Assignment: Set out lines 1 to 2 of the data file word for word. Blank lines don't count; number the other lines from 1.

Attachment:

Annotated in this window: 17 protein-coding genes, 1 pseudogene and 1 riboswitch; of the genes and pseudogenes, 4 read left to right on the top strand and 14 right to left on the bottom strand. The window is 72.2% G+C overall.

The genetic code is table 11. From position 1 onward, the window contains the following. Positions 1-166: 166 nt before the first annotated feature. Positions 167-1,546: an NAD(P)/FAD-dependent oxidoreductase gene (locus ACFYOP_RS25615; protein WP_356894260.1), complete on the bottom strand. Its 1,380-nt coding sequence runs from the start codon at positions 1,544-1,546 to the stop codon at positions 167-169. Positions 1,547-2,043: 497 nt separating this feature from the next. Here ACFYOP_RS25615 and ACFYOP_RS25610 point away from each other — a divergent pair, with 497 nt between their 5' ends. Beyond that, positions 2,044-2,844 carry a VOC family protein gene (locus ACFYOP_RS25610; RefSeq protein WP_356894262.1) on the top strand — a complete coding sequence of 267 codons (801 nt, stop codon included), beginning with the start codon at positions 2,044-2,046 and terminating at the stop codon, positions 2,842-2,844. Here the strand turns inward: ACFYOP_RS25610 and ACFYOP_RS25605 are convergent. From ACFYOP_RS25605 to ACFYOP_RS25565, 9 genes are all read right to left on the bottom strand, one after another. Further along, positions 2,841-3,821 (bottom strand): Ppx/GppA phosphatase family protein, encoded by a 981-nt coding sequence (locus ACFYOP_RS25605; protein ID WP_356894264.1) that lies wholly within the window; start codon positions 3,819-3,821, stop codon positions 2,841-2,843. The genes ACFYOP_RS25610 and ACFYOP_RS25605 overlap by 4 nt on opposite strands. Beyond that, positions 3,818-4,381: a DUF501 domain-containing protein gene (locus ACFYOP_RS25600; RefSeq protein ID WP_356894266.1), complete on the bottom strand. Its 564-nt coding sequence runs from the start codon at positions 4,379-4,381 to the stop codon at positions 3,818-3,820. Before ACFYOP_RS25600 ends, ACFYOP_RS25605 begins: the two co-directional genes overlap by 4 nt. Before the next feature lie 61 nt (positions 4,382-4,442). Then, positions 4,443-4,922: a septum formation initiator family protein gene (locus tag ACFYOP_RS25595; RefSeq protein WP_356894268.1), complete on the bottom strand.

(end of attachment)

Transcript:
Annotated in this window: 17 protein-coding genes, 1 pseudogene and 1 riboswitch; of the genes and pseudogenes, 4 read left to right on the top strand and 14 right to left on the bottom strand. The window is 72.2% G+C overall.

The genetic code is table 11. From position 1 onward, the window contains the following. Positions 1-166: 166 nt before the first annotated feature. Positions 167-1,546: an NAD(P)/FAD-dependent oxidoreductase gene (locus ACFYOP_RS25615; protein WP_356894260.1), complete on the bottom strand. Its 1,380-nt coding sequence runs from the start codon at positions 1,544-1,546 to the stop codon at positions 167-169. Positions 1,547-2,043: 497 nt separating this feature from the next. Here ACFYOP_RS25615 and ACFYOP_RS25610 point away from each other — a divergent pair, with 497 nt between their 5' ends. Beyond that, positions 2,044-2,844 carry a VOC family protein gene (locus ACFYOP_RS25610; RefSeq protein WP_356894262.1) on the top strand — a complete coding sequence of 267 codons (801 nt, stop codon included), beginning with the start codon at positions 2,044-2,046 and terminating at the stop codon, positions 2,842-2,844. Here the strand turns inward: ACFYOP_RS25610 and ACFYOP_RS25605 are convergent. From ACFYOP_RS25605 to ACFYOP_RS25565, 9 genes are all read right to left on the bottom strand, one after another. Further along, positions 2,841-3,821 (bottom strand): Ppx/GppA phosphatase family protein, encoded by a 981-nt coding sequence (locus ACFYOP_RS25605; protein ID WP_356894264.1) that lies wholly within the window; start codon positions 3,819-3,821, stop codon positions 2,841-2,843. The genes ACFYOP_RS25610 and ACFYOP_RS25605 overlap by 4 nt on opposite strands. Beyond that, positions 3,818-4,381: a DUF501 domain-containing protein gene (locus ACFYOP_RS25600; RefSeq protein ID WP_356894266.1), complete on the bottom strand. Its 564-nt coding sequence runs from the start codon at positions 4,379-4,381 to the stop codon at positions 3,818-3,820. Before ACFYOP_RS25600 ends, ACFYOP_RS25605 begins: the two co-directional genes overlap by 4 nt. Before the next feature lie 61 nt (positions 4,382-4,442). Then, positions 4,443-4,922: a septum formation initiator family protein gene (locus tag ACFYOP_RS25595; RefSeq protein WP_356894268.1), complete on the bottom strand.